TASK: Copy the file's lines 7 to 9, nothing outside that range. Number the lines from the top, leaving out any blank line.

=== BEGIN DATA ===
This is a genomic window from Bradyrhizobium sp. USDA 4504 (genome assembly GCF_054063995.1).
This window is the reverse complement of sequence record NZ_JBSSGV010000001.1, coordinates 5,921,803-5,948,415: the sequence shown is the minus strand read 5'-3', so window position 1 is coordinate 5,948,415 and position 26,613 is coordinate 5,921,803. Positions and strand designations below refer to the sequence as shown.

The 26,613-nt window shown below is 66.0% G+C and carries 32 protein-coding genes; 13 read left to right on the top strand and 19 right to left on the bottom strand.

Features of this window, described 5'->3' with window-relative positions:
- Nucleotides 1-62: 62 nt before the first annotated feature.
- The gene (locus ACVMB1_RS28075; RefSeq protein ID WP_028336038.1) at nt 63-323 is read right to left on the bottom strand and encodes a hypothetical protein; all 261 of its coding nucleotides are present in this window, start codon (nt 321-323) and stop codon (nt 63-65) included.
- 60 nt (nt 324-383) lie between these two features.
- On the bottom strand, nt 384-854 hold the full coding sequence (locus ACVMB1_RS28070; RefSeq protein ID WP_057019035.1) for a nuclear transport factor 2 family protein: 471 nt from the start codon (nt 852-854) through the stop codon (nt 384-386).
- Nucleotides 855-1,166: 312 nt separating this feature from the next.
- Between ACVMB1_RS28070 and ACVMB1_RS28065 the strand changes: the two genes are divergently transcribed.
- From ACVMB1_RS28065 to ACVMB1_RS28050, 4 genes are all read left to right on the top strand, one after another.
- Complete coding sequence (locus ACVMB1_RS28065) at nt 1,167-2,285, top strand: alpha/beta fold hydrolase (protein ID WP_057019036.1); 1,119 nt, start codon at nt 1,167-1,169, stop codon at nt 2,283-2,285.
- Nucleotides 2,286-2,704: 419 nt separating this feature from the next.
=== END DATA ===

- 60 nt (nt 324-383) lie between these two features.
- On the bottom strand, nt 384-854 hold the full coding sequence (locus ACVMB1_RS28070; RefSeq protein ID WP_057019035.1) for a nuclear transport factor 2 family protein: 471 nt from the start codon (nt 852-854) through the stop codon (nt 384-386).
- Nucleotides 855-1,166: 312 nt separating this feature from the next.